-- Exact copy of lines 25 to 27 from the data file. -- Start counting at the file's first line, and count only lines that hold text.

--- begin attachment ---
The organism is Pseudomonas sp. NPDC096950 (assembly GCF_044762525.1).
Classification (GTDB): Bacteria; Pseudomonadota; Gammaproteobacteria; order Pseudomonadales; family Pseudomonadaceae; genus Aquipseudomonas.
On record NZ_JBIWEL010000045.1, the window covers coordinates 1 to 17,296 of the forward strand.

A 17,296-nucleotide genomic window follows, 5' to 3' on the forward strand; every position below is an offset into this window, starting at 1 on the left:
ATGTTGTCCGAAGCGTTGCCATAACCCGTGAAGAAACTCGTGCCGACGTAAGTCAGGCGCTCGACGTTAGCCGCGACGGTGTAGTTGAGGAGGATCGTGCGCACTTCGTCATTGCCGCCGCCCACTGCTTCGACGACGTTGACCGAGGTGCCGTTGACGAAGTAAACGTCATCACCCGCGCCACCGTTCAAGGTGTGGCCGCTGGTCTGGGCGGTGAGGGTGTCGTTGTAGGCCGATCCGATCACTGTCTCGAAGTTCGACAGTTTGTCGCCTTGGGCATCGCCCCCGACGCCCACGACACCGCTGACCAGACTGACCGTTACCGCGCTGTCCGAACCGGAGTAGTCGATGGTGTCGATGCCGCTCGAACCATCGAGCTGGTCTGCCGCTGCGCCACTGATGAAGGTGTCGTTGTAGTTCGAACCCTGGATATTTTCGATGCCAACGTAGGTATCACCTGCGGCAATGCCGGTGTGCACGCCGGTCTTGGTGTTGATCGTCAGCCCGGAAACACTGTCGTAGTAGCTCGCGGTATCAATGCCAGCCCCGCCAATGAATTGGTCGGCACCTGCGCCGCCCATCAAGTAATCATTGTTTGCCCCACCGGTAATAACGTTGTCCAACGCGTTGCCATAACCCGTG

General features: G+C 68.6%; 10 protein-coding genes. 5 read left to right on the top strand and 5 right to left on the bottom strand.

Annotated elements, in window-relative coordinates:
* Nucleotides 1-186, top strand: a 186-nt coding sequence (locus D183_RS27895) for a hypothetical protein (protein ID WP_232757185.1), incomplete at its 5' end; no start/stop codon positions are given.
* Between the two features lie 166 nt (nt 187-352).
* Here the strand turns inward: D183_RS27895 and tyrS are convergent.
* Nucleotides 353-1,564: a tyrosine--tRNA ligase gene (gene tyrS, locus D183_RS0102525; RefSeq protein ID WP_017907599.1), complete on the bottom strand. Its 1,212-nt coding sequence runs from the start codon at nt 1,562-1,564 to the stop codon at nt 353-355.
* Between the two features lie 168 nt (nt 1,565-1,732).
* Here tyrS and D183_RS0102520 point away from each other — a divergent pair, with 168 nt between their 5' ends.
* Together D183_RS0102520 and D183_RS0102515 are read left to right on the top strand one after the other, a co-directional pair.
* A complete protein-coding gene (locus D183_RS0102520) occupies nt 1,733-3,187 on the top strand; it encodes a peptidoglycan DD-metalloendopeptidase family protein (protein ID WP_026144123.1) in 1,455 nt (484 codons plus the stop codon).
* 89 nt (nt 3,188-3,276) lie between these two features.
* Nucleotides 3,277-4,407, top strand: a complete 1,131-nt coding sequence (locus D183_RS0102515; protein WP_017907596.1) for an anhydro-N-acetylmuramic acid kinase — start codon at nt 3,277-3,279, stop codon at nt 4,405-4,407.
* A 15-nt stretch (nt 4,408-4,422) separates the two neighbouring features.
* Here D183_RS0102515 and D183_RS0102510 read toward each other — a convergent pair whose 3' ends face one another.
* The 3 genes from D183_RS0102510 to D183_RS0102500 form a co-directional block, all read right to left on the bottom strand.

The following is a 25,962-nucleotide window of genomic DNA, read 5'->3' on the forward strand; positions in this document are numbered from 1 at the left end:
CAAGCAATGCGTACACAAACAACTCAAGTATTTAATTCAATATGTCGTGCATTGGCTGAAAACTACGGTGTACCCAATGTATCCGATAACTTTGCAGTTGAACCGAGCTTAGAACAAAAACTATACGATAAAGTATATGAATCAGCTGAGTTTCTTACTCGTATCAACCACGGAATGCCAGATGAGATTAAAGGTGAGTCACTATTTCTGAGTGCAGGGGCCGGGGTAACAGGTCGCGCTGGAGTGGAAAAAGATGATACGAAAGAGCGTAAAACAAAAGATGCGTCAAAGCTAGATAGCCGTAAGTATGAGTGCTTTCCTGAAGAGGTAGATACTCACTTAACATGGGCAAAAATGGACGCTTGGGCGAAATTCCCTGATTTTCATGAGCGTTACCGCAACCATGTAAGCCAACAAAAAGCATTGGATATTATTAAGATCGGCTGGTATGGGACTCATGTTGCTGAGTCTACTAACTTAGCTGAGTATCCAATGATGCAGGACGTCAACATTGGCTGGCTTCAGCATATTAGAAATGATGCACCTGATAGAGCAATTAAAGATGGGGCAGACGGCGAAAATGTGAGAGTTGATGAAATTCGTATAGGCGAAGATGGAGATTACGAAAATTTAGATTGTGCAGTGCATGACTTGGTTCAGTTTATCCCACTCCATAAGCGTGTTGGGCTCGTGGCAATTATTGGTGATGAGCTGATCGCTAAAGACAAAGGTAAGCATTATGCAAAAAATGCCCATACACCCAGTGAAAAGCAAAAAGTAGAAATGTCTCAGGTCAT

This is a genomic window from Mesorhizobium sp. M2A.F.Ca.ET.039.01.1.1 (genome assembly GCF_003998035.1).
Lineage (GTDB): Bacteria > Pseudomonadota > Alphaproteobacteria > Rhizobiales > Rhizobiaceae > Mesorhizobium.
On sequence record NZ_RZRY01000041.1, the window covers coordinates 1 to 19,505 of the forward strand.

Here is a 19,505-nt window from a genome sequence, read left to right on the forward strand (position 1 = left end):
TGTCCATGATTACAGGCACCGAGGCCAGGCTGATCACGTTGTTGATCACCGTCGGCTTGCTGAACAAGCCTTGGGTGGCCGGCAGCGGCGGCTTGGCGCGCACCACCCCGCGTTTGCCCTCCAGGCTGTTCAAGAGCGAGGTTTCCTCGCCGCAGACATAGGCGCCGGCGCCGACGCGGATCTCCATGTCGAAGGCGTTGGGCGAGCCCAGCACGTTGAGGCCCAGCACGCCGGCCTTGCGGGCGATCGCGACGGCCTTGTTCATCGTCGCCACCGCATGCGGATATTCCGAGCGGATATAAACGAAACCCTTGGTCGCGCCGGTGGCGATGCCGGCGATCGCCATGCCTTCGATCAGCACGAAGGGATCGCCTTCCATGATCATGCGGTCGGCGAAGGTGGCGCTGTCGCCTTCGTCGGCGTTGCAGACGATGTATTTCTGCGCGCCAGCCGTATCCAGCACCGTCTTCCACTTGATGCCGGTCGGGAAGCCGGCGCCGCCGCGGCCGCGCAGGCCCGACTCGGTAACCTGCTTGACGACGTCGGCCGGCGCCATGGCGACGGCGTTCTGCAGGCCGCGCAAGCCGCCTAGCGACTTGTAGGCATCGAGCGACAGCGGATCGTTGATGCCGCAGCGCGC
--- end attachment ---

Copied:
On sequence record NZ_RZRY01000041.1, the window covers coordinates 1 to 19,505 of the forward strand.

Here is a 19,505-nt window from a genome sequence, read left to right on the forward strand (position 1 = left end):
TGTCCATGATTACAGGCACCGAGGCCAGGCTGATCACGTTGTTGATCACCGTCGGCTTGCTGAACAAGCCTTGGGTGGCCGGCAGCGGCGGCTTGGCGCGCACCACCCCGCGTTTGCCCTCCAGGCTGTTCAAGAGCGAGGTTTCCTCGCCGCAGACATAGGCGCCGGCGCCGACGCGGATCTCCATGTCGAAGGCGTTGGGCGAGCCCAGCACGTTGAGGCCCAGCACGCCGGCCTTGCGGGCGATCGCGACGGCCTTGTTCATCGTCGCCACCGCATGCGGATATTCCGAGCGGATATAAACGAAACCCTTGGTCGCGCCGGTGGCGATGCCGGCGATCGCCATGCCTTCGATCAGCACGAAGGGATCGCCTTCCATGATCATGCGGTCGGCGAAGGTGGCGCTGTCGCCTTCGTCGGCGTTGCAGACGATGTATTTCTGCGCGCCAGCCGTATCCAGCACCGTCTTCCACTTGATGCCGGTCGGGAAGCCGGCGCCGCCGCGGCCGCGCAGGCCCGACTCGGTAACCTGCTTGACGACGTCGGCCGGCGCCATGGCGACGGCGTTCTGCAGGCCGCGCAAGCCGCCTAGCGACTTGTAGGCATCGAGCGACAGCGGATCGTTGATGCCGCAGCGCGC